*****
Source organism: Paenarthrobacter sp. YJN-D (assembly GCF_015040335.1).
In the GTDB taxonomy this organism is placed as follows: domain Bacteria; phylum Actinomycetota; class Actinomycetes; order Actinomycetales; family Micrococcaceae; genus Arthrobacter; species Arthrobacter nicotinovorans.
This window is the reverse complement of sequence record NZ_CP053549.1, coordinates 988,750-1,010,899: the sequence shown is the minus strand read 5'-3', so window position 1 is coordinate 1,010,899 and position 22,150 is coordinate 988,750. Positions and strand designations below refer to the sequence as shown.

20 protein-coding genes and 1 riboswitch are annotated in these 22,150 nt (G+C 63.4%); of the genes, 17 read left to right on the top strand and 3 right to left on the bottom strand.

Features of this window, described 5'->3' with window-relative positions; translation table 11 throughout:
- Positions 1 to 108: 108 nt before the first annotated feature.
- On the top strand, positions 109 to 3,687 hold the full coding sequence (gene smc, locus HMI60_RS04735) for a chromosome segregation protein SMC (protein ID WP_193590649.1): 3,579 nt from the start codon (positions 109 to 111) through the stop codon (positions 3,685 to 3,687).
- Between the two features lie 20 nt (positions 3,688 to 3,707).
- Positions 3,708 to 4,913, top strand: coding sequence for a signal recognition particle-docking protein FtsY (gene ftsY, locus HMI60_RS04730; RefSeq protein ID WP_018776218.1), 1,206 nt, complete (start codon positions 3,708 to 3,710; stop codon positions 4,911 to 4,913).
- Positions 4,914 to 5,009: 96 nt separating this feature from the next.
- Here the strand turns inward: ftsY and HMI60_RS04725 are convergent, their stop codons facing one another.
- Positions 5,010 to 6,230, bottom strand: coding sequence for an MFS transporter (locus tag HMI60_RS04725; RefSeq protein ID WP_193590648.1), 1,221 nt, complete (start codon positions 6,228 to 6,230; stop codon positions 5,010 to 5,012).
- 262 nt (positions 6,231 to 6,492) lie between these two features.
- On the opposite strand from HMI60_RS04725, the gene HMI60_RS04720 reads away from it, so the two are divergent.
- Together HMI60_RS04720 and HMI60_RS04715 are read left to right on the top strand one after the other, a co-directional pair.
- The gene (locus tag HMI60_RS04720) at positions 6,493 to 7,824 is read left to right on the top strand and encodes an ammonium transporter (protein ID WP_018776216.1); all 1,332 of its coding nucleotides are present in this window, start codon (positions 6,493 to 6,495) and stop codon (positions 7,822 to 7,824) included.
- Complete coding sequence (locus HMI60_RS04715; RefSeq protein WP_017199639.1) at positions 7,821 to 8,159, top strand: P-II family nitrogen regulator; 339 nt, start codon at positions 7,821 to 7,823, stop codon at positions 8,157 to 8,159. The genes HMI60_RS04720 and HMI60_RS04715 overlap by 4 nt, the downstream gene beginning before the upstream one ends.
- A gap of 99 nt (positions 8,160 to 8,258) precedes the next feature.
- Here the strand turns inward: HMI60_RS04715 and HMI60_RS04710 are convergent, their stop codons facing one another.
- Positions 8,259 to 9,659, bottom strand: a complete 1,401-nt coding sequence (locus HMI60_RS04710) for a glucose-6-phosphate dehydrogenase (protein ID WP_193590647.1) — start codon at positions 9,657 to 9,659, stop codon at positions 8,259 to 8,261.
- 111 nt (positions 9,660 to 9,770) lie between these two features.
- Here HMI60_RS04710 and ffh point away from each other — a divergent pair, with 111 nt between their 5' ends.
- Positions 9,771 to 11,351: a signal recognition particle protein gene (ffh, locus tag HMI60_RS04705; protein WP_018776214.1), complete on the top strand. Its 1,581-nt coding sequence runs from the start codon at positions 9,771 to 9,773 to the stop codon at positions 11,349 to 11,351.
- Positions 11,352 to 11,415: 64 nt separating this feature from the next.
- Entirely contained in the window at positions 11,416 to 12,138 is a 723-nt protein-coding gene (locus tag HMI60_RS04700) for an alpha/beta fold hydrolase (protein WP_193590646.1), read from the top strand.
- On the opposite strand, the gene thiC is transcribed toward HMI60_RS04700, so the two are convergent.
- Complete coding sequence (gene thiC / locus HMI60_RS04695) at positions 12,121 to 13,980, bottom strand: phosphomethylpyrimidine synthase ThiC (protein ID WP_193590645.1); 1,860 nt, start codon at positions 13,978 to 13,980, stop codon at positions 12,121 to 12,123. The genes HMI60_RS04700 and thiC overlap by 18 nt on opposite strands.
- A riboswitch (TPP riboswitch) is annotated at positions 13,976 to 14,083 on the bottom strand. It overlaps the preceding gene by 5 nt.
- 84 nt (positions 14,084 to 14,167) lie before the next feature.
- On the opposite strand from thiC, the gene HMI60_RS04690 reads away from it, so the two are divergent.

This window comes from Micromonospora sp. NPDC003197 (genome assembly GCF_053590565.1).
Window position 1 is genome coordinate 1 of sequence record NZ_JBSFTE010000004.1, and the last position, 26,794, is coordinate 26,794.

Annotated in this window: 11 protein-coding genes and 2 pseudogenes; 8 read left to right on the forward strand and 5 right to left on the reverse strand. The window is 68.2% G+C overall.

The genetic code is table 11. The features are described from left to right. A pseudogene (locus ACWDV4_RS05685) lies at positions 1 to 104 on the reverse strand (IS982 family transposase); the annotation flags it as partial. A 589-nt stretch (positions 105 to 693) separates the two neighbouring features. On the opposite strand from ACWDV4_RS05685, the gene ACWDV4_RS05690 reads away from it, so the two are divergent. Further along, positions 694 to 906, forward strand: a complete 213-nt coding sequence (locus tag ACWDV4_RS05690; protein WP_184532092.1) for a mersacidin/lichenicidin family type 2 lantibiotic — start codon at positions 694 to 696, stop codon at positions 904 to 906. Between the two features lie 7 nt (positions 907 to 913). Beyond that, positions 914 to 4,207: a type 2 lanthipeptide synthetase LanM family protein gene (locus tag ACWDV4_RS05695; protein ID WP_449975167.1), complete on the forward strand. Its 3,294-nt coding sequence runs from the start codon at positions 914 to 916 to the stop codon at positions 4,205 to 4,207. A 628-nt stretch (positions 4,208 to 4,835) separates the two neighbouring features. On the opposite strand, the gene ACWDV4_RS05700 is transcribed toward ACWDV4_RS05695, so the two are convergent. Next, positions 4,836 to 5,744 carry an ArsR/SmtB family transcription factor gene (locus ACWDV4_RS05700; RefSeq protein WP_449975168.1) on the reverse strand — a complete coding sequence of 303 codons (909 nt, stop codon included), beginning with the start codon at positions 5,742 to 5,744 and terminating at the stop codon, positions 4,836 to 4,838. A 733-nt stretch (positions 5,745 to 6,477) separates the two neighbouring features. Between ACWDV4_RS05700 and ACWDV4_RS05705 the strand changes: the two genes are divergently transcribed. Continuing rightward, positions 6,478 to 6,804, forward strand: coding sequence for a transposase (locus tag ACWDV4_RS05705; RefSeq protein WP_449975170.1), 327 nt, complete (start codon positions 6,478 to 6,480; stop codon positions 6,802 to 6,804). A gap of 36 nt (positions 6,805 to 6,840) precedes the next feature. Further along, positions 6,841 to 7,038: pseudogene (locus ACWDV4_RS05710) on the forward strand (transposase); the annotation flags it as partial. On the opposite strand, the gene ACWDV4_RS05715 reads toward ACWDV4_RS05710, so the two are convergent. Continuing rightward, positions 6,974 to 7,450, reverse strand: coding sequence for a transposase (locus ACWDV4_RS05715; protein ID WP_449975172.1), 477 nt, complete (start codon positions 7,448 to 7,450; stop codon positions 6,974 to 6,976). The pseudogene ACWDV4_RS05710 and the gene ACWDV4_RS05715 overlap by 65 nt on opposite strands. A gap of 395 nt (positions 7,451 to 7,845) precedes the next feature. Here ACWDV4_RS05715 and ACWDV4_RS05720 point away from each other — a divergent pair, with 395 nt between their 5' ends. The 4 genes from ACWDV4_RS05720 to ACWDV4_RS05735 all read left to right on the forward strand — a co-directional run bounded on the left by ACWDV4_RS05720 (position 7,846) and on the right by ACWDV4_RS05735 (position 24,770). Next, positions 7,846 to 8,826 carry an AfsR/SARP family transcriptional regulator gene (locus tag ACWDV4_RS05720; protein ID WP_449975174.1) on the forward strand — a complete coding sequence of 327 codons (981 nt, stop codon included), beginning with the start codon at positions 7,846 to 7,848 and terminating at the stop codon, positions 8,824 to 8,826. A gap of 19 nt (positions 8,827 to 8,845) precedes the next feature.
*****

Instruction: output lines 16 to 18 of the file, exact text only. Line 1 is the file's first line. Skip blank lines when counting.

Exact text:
- The gene (locus tag HMI60_RS04720) at positions 6,493 to 7,824 is read left to right on the top strand and encodes an ammonium transporter (protein ID WP_018776216.1); all 1,332 of its coding nucleotides are present in this window, start codon (positions 6,493 to 6,495) and stop codon (positions 7,822 to 7,824) included.
- Complete coding sequence (locus HMI60_RS04715; RefSeq protein WP_017199639.1) at positions 7,821 to 8,159, top strand: P-II family nitrogen regulator; 339 nt, start codon at positions 7,821 to 7,823, stop codon at positions 8,157 to 8,159. The genes HMI60_RS04720 and HMI60_RS04715 overlap by 4 nt, the downstream gene beginning before the upstream one ends.
- A gap of 99 nt (positions 8,160 to 8,258) precedes the next feature.